Altogether, I ended up shooting two and a half rolls of Kodak Tri-X 400 film at the games, for a total of 15 exposures. When I arrived home, I hand-developed each roll using a daylight tank and Ilford DD-X developer. Each roll was developed for 8 minutes at 70°F.
The resulting images from Rio leave a lot to be desired. Obviously, there are massive technical issues, namely a huge light leak that must have opened up in the bellows following my patch jobs. This light leak obliterated the left side of pretty much every frame I shot. I also had big problems with overexposure on sunny days.
The top shutter speed on the camera is only 1/100th, and even with the aperture closed all the way down to ƒ32, this wasn’t always enough to render a properly exposed image on the ISO400 film. Anyone who knows Tri-X film knows that it takes a LOT of overexposure to make an image completely disappear, and with the light leak compounding my situation, things were far from clean. I also had issues with mis-framing subjects due to the camera’s rudimentary viewfinder, along with mis-focused images (since the camera really offers no way to tell when you’re sharp).
Despite all the flaws, the images have a dreamlike quality that I’m actually quite fond of – the streaks, the softness, the monochromatic palette. In a way, the images reflect memories and the way they exist in our minds. We don’t always remember sharp details of each encounter we experience, but rather, a roundabout facsimile of the moment as a whole. I’ve also joked with a few photographer friends that I showed my initial results to that these images possess “actual” Instagram filters. No iPhone trickery here, this is the real deal kids!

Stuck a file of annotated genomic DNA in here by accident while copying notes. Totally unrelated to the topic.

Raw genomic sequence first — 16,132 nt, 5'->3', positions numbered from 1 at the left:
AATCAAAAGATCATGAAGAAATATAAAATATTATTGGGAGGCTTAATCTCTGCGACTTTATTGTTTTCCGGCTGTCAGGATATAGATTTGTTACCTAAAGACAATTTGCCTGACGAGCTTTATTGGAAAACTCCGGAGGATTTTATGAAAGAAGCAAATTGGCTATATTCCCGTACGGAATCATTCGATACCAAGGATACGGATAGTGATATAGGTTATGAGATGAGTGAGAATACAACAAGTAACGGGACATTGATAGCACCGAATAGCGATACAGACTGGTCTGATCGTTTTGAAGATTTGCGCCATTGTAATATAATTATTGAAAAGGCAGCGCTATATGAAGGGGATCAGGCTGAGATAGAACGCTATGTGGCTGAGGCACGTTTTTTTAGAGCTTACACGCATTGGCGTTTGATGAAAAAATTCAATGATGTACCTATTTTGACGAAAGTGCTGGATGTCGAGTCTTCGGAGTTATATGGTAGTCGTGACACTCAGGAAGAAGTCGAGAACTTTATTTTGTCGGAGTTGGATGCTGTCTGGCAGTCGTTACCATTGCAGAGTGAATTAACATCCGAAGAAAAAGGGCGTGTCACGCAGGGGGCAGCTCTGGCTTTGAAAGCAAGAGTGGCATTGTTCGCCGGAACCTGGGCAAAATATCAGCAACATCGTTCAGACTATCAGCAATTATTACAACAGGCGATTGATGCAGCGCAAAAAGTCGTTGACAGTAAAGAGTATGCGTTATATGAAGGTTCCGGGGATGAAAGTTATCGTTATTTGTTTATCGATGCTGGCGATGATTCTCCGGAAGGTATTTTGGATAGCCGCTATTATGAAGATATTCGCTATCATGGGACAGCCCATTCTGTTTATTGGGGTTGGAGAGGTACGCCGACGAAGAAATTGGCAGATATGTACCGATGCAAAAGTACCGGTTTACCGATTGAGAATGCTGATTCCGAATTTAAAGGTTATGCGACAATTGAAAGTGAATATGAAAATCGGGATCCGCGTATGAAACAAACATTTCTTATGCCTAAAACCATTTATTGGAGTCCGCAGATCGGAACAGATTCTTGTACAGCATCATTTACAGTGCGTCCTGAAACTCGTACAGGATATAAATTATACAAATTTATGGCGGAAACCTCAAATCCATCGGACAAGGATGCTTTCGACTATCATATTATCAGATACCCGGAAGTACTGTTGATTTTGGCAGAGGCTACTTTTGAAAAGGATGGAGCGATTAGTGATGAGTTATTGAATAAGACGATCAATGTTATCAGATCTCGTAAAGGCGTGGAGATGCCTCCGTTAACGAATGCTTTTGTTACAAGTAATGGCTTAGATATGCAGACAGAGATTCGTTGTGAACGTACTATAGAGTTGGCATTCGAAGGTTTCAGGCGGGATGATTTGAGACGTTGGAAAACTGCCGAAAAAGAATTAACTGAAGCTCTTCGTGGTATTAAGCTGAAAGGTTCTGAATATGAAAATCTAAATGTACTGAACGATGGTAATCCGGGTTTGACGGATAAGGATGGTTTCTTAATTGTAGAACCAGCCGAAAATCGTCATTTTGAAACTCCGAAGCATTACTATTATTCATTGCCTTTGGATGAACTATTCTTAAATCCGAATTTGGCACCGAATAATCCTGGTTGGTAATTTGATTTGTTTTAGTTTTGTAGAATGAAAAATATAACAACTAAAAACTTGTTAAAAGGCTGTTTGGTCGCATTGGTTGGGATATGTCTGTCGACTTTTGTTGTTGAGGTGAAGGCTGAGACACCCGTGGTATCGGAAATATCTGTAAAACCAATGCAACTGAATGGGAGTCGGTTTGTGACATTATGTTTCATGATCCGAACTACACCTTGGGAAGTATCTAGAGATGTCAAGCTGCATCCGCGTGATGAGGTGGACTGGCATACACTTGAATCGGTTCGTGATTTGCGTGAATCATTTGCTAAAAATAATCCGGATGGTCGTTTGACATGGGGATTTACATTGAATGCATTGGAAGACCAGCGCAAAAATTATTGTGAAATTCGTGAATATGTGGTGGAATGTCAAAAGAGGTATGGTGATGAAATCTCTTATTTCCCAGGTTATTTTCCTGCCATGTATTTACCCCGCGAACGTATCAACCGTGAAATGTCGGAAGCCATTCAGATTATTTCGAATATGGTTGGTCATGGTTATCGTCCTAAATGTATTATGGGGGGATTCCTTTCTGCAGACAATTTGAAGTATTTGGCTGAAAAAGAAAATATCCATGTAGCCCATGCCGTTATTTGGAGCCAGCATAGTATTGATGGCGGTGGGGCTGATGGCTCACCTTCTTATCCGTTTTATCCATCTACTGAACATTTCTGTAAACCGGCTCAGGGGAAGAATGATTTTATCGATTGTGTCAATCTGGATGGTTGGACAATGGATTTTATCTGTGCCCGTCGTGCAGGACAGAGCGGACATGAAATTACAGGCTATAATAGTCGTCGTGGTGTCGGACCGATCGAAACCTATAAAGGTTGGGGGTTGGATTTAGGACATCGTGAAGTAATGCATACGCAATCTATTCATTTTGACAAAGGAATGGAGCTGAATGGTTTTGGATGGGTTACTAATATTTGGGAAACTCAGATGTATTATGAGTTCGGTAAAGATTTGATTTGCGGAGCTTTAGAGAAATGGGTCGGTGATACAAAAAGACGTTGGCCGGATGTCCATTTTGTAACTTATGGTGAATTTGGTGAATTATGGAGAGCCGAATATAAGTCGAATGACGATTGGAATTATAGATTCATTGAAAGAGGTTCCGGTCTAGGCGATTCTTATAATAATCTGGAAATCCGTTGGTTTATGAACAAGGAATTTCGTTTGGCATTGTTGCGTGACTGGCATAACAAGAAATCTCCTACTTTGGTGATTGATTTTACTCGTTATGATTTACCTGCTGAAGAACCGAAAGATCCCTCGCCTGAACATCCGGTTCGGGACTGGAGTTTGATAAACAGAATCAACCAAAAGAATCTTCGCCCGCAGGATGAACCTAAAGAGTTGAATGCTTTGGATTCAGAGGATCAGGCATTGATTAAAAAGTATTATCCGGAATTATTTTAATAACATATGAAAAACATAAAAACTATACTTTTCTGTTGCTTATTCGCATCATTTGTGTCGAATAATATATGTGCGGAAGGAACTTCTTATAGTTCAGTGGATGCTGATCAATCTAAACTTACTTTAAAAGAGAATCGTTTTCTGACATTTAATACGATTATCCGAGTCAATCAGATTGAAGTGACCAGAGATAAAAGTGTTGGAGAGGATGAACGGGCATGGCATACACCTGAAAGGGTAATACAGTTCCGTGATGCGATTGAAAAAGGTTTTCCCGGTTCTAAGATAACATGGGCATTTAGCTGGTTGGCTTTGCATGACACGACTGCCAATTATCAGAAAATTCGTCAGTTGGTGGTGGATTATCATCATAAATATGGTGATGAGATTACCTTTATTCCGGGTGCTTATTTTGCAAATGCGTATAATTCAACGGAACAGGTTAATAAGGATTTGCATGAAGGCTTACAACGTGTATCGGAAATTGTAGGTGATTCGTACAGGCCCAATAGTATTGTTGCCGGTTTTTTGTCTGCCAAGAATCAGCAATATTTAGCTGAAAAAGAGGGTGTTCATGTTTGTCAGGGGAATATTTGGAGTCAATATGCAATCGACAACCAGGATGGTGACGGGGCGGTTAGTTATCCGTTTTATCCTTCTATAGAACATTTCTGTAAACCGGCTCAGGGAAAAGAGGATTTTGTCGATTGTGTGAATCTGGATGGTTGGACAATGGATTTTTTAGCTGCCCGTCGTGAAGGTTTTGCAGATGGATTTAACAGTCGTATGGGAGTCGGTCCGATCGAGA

In the end, while the perfectionist in me was let down by the technical shortcomings of my results (along with images that were completely lost due to them), I’m still glad I followed through and used this camera at the Olympics. Sometimes it’s important to remind yourself that not everything you undertake is going to be perfect. There are going to be flaws. There are going to be bumps in the road. Things aren’t always going to turn out the way you expect.
The more I think about the mistakes on my film, the more I realized that the best parts about having this camera at the Olympics had nothing to do with the film at all. The conversations I had with new friends in Rio about my Uncle’s old camera from East Chicago – the amazement in the photo volunteers’ eyes as I unfolded a camera that my great grandmother might have unfolded the same way 84 years ago – those moments will live with me forever.